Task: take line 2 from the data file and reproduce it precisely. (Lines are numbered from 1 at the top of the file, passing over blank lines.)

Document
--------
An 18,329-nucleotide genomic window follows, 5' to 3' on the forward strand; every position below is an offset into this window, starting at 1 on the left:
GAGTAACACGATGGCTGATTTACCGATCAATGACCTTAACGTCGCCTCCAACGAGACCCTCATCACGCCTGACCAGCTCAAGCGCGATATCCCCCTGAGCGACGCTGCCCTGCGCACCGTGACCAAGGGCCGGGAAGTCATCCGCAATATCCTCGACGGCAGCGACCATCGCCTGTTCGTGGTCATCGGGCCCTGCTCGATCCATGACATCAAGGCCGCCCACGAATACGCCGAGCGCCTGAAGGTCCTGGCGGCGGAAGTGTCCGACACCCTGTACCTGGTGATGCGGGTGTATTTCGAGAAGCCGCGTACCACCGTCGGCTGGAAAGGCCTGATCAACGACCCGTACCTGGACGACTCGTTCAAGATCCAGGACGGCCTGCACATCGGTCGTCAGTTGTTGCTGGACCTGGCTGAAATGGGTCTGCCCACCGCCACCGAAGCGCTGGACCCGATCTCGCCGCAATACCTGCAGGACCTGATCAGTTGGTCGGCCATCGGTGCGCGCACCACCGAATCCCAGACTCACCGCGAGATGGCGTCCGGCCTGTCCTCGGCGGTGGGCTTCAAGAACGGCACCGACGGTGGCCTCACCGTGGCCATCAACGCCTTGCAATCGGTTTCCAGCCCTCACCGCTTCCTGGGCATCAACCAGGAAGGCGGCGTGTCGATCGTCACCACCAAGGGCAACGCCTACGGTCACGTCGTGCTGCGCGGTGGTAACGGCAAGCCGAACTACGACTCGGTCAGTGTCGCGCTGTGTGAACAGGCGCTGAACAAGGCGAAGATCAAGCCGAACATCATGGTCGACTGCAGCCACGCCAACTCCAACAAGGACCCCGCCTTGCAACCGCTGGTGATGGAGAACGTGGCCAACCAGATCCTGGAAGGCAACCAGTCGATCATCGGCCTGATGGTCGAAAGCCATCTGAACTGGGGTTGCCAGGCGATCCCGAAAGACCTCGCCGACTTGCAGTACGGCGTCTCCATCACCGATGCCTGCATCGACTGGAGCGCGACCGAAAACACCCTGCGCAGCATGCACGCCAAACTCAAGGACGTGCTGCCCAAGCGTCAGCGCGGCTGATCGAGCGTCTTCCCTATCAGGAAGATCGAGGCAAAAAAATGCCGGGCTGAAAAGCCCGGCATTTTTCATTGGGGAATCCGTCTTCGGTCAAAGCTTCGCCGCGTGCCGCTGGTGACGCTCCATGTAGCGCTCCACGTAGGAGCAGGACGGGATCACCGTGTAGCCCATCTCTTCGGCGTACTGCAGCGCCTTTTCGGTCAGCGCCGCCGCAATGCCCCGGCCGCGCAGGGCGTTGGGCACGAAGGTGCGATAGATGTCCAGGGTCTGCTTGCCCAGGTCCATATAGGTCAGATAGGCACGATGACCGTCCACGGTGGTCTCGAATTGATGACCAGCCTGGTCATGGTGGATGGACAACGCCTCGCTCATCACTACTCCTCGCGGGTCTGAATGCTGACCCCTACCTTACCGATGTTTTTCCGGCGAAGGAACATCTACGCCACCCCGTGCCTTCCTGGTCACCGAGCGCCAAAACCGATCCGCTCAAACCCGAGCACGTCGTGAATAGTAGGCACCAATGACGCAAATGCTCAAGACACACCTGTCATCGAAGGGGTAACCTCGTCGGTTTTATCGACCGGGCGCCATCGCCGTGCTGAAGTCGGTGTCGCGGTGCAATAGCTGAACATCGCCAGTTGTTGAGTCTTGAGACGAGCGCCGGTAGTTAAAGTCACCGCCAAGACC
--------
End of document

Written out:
GAGTAACACGATGGCTGATTTACCGATCAATGACCTTAACGTCGCCTCCAACGAGACCCTCATCACGCCTGACCAGCTCAAGCGCGATATCCCCCTGAGCGACGCTGCCCTGCGCACCGTGACCAAGGGCCGGGAAGTCATCCGCAATATCCTCGACGGCAGCGACCATCGCCTGTTCGTGGTCATCGGGCCCTGCTCGATCCATGACATCAAGGCCGCCCACGAATACGCCGAGCGCCTGAAGGTCCTGGCGGCGGAAGTGTCCGACACCCTGTACCTGGTGATGCGGGTGTATTTCGAGAAGCCGCGTACCACCGTCGGCTGGAAAGGCCTGATCAACGACCCGTACCTGGACGACTCGTTCAAGATCCAGGACGGCCTGCACATCGGTCGTCAGTTGTTGCTGGACCTGGCTGAAATGGGTCTGCCCACCGCCACCGAAGCGCTGGACCCGATCTCGCCGCAATACCTGCAGGACCTGATCAGTTGGTCGGCCATCGGTGCGCGCACCACCGAATCCCAGACTCACCGCGAGATGGCGTCCGGCCTGTCCTCGGCGGTGGGCTTCAAGAACGGCACCGACGGTGGCCTCACCGTGGCCATCAACGCCTTGCAATCGGTTTCCAGCCCTCACCGCTTCCTGGGCATCAACCAGGAAGGCGGCGTGTCGATCGTCACCACCAAGGGCAACGCCTACGGTCACGTCGTGCTGCGCGGTGGTAACGGCAAGCCGAACTACGACTCGGTCAGTGTCGCGCTGTGTGAACAGGCGCTGAACAAGGCGAAGATCAAGCCGAACATCATGGTCGACTGCAGCCACGCCAACTCCAACAAGGACCCCGCCTTGCAACCGCTGGTGATGGAGAACGTGGCCAACCAGATCCTGGAAGGCAACCAGTCGATCATCGGCCTGATGGTCGAAAGCCATCTGAACTGGGGTTGCCAGGCGATCCCGAAAGACCTCGCCGACTTGCAGTACGGCGTCTCCATCACCGATGCCTGCATCGACTGGAGCGCGACCGAAAACACCCTGCGCAGCATGCACGCCAAACTCAAGGACGTGCTGCCCAAGCGTCAGCGCGGCTGATCGAGCGTCTTCCCTATCAGGAAGATCGAGGCAAAAAAATGCCGGGCTGAAAAGCCCGGCATTTTTCATTGGGGAATCCGTCTTCGGTCAAAGCTTCGCCGCGTGCCGCTGGTGACGCTCCATGTAGCGCTCCACGTAGGAGCAGGACGGGATCACCGTGTAGCCCATCTCTTCGGCGTACTGCAGCGCCTTTTCGGTCAGCGCCGCCGCAATGCCCCGGCCGCGCAGGGCGTTGGGCACGAAGGTGCGATAGATGTCCAGGGTCTGCTTGCCCAGGTCCATATAGGTCAGATAGGCACGATGACCGTCCACGGTGGTCTCGAATTGATGACCAGCCTGGTCATGGTGGATGGACAACGCCTCGCTCATCACTACTCCTCGCGGGTCTGAATGCTGACCCCTACCTTACCGATGTTTTTCCGGCGAAGGAACATCTACGCCACCCCGTGCCTTCCTGGTCACCGAGCGCCAAAACCGATCCGCTCAAACCCGAGCACGTCGTGAATAGTAGGCACCAATGACGCAAATGCTCAAGACACACCTGTCATCGAAGGGGTAACCTCGTCGGTTTTATCGACCGGGCGCCATCGCCGTGCTGAAGTCGGTGTCGCGGTGCAATAGCTGAACATCGCCAGTTGTTGAGTCTTGAGACGAGCGCCGGTAGTTAAAGTCACCGCCAAGACC